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Practical steps needed to boost gender diversity on US boards

By Gavin Hinks

businesswoman, gender, diversity

Looking at the evidence, the US does not perform well when it comes to appointing women to boards.

According to a survey by Spencer Stuart, a firm of headhunters, the US places mid-table with 24% of boardroom roles in the largest publicly listed companies held by women. Norway has 46% and France 43%. Even the UK does better than the US, with 28%.

This week Women Corporate Directors, one of the most hard-working campaign groups in the US corporate world, has published a set of recommendations providing key steps for companies seeking to improve boardroom diversity.

Speaking in San Jose at the organisation’s annual conference, WCD’s chief executive Susan Keating said: “Directors have it in their hands to change the face of the boardroom.”

The US is struggling with structural headwinds. A recent survey from think tank The Conference Board found there was so little turnover of boardroom members it could present a significant barrier to accelerating the speed of change.

In February, figures from financial research group Morningstar revealed that the largest 500 companies in the Russell 3000 had 23.7% of board positions occupied by women. In the next 2,500, women on average held just 13.6%. One fifth of Russell 3000 companies have no female directors at all.

Practical steps to boost diversity

WCD, along with its partner on the project, the KPMG Board Leadership Center, says companies should consider 12 measures. These include seeking a a “diverse slate” for every board director search; removing bias from its from search criteria while maintaining focus on strategic need; and finding ways to connect with new networks of qualified board staff.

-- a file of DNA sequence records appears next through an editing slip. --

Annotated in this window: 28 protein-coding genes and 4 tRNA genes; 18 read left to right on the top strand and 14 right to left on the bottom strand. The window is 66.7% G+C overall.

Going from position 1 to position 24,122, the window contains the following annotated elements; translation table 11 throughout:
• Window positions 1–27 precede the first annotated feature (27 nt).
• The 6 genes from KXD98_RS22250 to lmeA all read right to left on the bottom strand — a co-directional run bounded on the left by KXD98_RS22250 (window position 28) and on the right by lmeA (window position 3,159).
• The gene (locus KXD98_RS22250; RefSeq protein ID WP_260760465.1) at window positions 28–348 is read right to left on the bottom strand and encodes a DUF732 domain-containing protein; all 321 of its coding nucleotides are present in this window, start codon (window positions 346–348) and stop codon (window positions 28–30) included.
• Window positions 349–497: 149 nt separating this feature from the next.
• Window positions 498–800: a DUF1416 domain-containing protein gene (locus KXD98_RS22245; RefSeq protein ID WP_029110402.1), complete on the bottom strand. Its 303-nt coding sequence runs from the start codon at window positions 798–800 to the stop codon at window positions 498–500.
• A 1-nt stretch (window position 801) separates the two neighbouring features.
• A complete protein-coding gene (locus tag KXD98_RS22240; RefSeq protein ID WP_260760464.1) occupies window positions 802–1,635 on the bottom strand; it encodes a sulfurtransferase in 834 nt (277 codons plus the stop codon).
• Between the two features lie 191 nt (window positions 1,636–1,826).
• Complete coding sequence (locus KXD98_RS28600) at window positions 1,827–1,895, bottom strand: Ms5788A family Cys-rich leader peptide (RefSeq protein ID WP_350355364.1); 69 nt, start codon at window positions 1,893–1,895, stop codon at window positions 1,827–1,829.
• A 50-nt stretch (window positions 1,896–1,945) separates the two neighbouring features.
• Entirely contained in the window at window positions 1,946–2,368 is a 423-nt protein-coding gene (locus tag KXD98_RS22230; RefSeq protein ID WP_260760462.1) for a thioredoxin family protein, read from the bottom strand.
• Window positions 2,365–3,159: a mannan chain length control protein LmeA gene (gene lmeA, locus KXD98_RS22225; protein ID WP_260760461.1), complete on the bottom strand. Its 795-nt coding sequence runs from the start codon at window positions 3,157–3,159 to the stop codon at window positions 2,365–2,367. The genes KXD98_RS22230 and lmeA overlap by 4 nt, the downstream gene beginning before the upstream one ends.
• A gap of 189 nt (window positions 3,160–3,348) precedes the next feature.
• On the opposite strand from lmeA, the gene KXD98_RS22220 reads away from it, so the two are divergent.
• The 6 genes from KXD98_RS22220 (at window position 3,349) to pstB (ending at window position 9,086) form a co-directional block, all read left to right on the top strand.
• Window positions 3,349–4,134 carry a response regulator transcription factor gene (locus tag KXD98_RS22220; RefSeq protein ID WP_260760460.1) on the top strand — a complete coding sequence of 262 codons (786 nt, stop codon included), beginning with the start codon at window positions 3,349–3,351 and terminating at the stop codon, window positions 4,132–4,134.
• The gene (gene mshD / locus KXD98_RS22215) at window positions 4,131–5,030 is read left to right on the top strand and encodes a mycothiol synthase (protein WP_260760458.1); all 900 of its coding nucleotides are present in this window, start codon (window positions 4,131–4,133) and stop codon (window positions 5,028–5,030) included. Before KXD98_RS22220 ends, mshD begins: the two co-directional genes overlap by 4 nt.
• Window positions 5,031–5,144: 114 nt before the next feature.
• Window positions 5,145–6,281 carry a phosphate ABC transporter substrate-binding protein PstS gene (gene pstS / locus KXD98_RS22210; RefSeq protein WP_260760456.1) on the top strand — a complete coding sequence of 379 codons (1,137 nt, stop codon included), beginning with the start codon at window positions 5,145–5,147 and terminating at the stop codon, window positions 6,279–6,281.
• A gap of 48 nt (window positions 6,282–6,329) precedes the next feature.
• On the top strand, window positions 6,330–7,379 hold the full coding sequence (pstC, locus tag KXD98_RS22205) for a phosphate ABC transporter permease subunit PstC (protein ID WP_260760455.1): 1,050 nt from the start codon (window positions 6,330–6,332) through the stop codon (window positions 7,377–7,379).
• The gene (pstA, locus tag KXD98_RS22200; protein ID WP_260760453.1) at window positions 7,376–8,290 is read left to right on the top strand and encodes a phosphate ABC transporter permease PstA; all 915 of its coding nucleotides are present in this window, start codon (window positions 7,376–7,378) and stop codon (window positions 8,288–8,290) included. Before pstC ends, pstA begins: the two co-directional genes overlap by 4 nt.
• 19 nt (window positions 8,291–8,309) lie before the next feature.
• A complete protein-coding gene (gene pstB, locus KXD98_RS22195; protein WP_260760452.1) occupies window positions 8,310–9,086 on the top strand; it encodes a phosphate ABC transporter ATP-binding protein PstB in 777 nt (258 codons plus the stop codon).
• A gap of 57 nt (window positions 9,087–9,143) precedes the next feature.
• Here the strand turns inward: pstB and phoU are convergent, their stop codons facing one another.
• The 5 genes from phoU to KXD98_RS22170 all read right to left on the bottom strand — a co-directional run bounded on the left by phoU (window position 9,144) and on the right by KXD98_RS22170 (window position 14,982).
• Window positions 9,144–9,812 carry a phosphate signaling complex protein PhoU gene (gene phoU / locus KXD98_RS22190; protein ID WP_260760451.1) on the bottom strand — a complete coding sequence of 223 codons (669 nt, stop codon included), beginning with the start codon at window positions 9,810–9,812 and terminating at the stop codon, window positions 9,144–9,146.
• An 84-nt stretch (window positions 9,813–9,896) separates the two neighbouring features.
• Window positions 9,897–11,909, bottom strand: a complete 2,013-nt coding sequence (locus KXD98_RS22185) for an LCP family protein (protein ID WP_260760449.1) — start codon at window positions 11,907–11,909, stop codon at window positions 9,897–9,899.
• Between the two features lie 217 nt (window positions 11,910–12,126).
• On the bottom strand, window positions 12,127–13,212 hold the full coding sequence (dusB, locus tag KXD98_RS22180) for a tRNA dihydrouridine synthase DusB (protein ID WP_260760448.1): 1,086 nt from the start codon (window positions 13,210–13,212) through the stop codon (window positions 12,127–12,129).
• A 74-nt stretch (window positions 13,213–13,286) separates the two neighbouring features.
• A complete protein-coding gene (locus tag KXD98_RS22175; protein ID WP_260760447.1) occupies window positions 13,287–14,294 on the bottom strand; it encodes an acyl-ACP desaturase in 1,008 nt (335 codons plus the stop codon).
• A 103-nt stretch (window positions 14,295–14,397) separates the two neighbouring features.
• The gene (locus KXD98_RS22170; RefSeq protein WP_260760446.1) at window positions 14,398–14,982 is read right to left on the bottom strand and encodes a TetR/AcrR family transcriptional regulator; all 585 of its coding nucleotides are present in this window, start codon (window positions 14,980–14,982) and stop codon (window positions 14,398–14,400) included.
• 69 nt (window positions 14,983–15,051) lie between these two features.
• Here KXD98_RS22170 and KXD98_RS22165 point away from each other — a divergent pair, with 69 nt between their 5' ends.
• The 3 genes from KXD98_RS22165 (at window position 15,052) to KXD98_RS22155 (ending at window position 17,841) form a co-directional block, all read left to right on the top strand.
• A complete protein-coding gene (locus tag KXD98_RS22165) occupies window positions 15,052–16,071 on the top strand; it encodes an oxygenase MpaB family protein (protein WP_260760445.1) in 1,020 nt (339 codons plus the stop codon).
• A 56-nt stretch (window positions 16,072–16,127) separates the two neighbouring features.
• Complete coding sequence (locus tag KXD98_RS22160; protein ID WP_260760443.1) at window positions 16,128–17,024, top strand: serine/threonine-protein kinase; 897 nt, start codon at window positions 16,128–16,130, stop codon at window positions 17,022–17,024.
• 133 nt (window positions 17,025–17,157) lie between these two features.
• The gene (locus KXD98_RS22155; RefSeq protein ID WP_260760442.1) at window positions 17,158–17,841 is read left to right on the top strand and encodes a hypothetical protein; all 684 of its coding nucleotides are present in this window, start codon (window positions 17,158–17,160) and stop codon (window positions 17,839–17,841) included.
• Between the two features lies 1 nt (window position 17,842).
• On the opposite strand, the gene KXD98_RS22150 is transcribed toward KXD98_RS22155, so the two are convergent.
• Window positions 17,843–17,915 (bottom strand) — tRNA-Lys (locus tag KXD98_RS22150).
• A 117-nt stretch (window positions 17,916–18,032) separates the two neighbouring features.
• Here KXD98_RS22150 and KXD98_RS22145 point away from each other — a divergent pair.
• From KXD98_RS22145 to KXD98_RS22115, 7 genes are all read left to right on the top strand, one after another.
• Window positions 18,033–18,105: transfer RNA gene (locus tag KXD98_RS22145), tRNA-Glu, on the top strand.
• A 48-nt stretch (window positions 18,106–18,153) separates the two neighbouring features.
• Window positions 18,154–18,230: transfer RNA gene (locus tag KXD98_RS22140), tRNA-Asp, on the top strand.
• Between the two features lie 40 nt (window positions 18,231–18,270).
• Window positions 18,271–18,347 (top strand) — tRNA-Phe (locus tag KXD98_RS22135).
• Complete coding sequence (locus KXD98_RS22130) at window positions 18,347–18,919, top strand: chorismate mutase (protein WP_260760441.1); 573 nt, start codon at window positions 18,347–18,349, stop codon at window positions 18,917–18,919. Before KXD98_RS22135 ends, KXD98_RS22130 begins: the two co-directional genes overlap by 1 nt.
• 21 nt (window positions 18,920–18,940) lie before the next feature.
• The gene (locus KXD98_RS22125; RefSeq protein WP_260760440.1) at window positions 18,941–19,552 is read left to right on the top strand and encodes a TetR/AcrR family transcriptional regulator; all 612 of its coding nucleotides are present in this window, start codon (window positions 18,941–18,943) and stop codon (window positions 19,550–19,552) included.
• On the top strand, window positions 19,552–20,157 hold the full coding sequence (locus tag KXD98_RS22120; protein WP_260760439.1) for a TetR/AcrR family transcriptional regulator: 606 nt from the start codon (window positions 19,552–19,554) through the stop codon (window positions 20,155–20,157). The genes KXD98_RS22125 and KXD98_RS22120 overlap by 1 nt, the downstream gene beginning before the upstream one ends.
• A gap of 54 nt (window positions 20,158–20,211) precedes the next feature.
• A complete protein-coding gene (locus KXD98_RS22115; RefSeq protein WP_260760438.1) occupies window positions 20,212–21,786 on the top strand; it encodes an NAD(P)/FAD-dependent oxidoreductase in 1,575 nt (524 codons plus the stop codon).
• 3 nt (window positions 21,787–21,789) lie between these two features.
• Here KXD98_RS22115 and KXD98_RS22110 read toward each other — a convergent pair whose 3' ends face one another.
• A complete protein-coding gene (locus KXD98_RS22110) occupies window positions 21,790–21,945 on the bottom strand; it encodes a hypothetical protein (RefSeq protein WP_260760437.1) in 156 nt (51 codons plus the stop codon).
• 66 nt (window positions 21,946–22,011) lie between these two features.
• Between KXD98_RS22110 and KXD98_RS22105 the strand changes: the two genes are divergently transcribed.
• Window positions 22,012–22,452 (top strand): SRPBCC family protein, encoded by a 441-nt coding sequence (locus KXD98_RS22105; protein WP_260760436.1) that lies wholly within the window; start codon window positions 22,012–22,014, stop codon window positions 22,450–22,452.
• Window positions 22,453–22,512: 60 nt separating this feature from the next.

Companies should also regularly review their own “diversity scorecards” and hold management accountable for implementing inclusive leadership.

The WCD recommendations are a timely reminder that there are practical steps to improving boardroom diversity. Often, surveys emerge portraying progress—or not—but little is said about the remedies.

Transparency is also a crucial issue for WCD. Its report says it is increasingly important for shareholders “seeking a better window into the composition and effectiveness of the board”.

Elsewhere, there is strong anecdotal evidence that board diversity is viewed as a proxy for corporate culture by shareholders concerned that investee companies have established the right values and an appropriate working environment.

Some states in the US have taken a legal route to address diversity numbers. Under a reform enacted in 2018, companies headquartered in California must have at least one female director by the end of 2019 and, depending on company size, at least two or three by the end of 2021. Illinois and New Jersey are considering their own measures.

These gradual changes contrast starkly with Norway, which mandated women on boards in 2003—the first country to do so.

WCD’s report says: “Whether looking at gender in the US or internationally, or other parameters of diversity such as race, ethnicity and sexual orientation, there is progress, but the movement is so slow that the most commonly used word associated with the pace of change is ‘glacial’.”

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